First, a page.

Today I'm writing about this dress:
Specifically, how I went about drafting it.
I started with a t-shirt, and a basic straight skirt pattern. The skirt is not a knit block, but it doesn't matter as I'm using a jersey fabric. Front is on the left, Back is on the right.
I didn't use a t-shirt with a bust dart, which in hindsight would have been better. Oh well.
The sleeve remains the same throughout.
I split the t-shirt at the waistline.
And added a new seam allowance. I put a slight curve on the front.
Looking just at the back skirt block, I am ignoring the seam allowances at this point.
The darts will be eliminated, and replaced with tucks.
I want to create 6 tucks on the front, and 6 on the back. That means 3 per half.
Each tuck is 1.5cm deep, (5/8") so I need 3cm (1 1/4") to create the fold.
3 x 3 = 9cm of tuckable fabric is required. I measure the darts, which were each 2cm deep, and then added 5cm at the centre line to make a total of 9cm. I haven't converted this into metric because the measurements are slightly skewed by the conversion. But the concept is the same.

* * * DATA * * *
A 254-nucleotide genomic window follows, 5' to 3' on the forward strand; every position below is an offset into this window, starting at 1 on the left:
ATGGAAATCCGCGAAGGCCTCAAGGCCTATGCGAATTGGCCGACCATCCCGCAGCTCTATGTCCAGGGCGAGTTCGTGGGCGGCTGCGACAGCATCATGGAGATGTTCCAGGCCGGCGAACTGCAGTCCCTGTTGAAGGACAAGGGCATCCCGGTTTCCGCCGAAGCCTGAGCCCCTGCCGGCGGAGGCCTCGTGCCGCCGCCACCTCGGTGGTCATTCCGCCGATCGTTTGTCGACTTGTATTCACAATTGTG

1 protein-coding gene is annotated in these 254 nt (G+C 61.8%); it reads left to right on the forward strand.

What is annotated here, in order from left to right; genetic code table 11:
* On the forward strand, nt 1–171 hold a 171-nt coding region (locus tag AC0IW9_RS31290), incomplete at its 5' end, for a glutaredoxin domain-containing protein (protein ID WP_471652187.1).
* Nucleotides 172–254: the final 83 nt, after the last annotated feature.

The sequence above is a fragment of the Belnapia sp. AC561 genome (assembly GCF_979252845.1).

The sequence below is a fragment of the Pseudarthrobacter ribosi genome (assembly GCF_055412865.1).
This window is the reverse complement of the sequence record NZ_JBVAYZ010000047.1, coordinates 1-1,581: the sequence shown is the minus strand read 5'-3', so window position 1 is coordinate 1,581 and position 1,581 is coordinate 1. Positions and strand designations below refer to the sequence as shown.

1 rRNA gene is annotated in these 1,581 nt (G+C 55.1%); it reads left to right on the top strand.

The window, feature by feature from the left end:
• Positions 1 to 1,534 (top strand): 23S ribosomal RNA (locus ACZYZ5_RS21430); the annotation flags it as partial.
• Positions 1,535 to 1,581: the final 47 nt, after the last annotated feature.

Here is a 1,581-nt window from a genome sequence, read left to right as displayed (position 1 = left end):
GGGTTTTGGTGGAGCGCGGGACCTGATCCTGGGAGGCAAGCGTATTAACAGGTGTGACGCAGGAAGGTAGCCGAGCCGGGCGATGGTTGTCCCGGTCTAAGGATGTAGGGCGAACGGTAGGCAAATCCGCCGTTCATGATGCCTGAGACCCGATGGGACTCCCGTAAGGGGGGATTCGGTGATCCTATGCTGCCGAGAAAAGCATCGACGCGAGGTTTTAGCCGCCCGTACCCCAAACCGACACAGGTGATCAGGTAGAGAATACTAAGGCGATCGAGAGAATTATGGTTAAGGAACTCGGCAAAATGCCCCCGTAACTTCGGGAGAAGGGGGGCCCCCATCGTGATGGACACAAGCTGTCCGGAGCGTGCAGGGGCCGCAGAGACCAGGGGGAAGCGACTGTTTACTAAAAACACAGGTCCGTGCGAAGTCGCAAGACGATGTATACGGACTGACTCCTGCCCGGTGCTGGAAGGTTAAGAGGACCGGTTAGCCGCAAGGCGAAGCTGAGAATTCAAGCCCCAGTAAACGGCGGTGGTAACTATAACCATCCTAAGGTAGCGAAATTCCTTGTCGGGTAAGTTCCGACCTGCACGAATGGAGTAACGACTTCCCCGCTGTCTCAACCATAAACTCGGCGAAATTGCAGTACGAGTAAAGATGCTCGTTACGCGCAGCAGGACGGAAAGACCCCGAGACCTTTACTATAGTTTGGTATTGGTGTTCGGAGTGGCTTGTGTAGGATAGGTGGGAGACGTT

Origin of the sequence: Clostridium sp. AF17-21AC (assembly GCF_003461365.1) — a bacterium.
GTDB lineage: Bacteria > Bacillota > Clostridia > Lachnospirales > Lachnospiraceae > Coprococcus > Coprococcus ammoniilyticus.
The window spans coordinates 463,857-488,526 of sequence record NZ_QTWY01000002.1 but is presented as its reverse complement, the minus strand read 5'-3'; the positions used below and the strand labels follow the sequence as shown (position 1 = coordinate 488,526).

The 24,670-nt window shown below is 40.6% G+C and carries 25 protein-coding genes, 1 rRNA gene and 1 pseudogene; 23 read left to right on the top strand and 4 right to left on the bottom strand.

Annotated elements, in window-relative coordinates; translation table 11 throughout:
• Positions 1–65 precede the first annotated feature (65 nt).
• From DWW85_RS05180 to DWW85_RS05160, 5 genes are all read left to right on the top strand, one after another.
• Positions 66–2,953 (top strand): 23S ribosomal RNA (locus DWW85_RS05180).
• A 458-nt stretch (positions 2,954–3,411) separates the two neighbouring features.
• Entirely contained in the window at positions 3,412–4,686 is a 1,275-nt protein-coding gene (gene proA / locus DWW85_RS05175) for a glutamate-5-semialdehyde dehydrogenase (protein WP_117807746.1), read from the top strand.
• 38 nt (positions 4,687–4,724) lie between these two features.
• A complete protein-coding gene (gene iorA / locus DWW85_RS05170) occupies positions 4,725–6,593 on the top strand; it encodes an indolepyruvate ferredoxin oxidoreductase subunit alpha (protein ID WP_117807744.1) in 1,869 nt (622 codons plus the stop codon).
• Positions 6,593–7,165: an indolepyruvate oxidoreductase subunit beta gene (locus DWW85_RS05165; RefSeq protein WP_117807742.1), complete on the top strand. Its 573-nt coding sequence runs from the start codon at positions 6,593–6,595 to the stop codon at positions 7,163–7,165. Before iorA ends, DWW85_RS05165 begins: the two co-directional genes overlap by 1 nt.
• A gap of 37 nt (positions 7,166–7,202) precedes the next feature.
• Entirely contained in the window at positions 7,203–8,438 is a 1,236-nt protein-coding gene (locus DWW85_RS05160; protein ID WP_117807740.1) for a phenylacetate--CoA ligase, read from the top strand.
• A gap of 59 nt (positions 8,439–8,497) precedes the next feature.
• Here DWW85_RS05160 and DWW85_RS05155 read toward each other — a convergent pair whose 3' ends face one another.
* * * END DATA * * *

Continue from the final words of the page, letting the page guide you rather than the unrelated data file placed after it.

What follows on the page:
|2 + 2 + 5 = 9cm, total required for tucks. |
Metric is easier folks.
I don't want to increase at the hemline, as I want the skirt to draw back in.
I have omitted the vent from the block pattern because I am making this in a jersey and it will stretch. If I was making this skirt in a woven I would need to allow more space to enable movement.
There is a 5cm (2") extension on the centre line,
So I reduce the outer edge by 5cm (2").
And smooth it out.
I then need to create the tucks. From the centre fold, I create 2 lines 1.5cm apart, and then leave a 4cm gap, then 3 lines 1.5cm apart, 4cm gap, 3 lines 1.5cm apart. Thusly:
The spacing is up to you, as long as the tucks = the amount of fabric you've allowed yourself.
The process on the front is exactly the same.
I then drew in a pocket line on the front.
Which is then split into it's 3 component parts - front of skirt, pocket facing and main pocket which also shows at the front.Hems and seam allowances on all those pieces, and the pattern is done.
I finished the neckline with a binding, which I cut as a strip from scraps.
So there you have it. One dress, for jersey fabric, inspired by purple mushrooms.